Looking downstream as the river came into view again.

Even though the weather was cool, another lady and I swam to the falls, but not being strong swimmers, found the force of the falling water pushed us away, and we could not approach the cascade. 

On our return to river crossing, people were still heading in both directions across the river.  There is a small rocky island in the centre of the river, and the following day, as swimmers made their way across on the return from the Falls, a Johnston (freshwater) crocodile was basking on the rock, giving way to no-one. 

Soon after this, we left the Gibb River Road to go to the Mitchell Plateau and Kalumburu.

This patch on the Gibb River Road shows what damage can be done by driving on clay roads when wet.  There had been recent rains following which the roads had been closed for a few days.  The wet in this patch had persisted for longer and wheel damage was evident.  There was plenty of room for us to avoid the sticky patch.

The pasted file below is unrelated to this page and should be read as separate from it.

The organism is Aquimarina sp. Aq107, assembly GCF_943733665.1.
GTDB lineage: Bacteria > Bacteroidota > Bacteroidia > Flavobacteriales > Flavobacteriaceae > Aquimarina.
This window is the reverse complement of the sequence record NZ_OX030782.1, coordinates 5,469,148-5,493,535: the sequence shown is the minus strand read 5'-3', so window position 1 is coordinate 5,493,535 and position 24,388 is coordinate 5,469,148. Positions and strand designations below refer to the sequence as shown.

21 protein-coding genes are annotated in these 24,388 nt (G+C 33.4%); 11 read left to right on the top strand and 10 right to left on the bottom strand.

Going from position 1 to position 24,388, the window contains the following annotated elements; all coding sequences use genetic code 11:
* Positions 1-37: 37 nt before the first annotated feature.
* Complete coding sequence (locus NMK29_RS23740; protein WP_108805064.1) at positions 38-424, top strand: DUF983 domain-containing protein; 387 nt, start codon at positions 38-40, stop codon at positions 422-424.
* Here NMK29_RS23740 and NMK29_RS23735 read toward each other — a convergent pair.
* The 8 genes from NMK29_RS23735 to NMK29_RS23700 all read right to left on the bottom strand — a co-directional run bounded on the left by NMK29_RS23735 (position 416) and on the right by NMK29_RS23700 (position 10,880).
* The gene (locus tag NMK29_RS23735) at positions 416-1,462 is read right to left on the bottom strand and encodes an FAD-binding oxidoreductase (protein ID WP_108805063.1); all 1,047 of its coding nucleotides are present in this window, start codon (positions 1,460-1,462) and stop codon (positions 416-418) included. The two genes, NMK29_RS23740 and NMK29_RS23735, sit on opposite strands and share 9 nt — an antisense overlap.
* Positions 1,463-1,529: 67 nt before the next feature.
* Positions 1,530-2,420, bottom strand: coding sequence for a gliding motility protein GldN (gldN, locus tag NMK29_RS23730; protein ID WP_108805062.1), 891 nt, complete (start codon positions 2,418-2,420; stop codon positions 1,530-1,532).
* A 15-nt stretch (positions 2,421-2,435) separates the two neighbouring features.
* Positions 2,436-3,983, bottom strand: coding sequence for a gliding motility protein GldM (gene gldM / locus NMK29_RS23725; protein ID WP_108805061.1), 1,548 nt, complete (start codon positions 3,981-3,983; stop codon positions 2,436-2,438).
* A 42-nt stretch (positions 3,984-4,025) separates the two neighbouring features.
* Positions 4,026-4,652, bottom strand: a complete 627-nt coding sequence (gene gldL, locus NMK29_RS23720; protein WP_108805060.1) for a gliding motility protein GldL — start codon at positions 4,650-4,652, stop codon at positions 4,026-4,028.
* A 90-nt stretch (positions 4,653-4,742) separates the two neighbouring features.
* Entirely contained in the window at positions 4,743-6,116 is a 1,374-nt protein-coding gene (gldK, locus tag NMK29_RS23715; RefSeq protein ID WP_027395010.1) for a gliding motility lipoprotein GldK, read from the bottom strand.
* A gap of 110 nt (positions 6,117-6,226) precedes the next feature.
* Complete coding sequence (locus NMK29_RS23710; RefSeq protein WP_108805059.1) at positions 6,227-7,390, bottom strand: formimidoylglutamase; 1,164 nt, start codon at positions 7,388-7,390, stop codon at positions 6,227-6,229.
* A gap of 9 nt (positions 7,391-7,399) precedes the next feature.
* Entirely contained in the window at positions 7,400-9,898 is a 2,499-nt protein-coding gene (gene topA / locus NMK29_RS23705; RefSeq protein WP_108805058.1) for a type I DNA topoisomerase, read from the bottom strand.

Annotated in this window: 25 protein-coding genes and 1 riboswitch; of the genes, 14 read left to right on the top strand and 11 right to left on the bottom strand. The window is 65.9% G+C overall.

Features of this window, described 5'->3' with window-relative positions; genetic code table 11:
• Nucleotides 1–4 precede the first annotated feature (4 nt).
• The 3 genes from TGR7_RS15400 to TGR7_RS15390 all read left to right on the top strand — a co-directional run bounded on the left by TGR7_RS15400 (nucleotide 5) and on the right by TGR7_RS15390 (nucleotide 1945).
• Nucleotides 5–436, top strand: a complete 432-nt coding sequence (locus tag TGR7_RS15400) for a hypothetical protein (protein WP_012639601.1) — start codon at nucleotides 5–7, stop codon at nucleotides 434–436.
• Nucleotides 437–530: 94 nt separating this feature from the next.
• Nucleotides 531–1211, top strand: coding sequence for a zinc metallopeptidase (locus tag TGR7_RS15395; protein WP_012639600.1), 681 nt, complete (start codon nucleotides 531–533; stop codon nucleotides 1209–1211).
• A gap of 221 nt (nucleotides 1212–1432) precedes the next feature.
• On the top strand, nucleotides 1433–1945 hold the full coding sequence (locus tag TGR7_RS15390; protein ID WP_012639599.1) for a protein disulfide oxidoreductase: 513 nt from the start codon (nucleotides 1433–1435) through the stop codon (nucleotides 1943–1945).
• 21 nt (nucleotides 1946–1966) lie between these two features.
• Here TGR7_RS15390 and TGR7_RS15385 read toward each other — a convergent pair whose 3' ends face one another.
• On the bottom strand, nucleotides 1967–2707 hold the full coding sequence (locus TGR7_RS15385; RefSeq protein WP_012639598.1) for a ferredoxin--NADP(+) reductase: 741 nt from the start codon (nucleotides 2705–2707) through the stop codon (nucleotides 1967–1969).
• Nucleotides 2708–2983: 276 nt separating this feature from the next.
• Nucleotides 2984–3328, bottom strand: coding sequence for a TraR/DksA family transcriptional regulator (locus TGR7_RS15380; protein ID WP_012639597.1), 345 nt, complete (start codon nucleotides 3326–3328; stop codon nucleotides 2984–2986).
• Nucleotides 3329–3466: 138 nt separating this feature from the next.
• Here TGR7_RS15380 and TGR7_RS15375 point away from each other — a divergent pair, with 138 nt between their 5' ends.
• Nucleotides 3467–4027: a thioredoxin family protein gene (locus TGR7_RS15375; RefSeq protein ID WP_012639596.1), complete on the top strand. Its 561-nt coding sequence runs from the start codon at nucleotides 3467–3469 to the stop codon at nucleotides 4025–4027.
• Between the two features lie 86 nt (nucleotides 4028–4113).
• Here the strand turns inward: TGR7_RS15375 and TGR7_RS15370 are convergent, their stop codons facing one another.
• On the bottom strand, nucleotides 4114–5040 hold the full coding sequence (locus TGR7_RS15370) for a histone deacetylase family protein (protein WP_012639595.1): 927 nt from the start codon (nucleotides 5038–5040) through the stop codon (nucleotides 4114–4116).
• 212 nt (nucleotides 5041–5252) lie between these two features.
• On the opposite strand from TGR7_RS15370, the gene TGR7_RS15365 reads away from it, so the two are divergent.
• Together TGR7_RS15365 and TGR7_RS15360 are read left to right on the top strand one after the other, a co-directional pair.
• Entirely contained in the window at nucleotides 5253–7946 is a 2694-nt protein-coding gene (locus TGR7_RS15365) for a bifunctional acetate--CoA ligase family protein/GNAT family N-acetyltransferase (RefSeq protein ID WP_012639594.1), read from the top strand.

The track into Barnett River Gorge was not an easy one, and the gorge not a spectacular as others, so if pushed for time, this would be the one to miss. 

We climbed down to the edge of the pool formed by these roaring falls.  They would be a grand sight after rains. 
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We started out walking with others, following little stone cairns, and soon we could see members of a group from a tour bus swimming in a nice pool way below, but could not see any way down.  Other walkers said just keep following the cairns, which we did, as gradually all the others gave up and went back.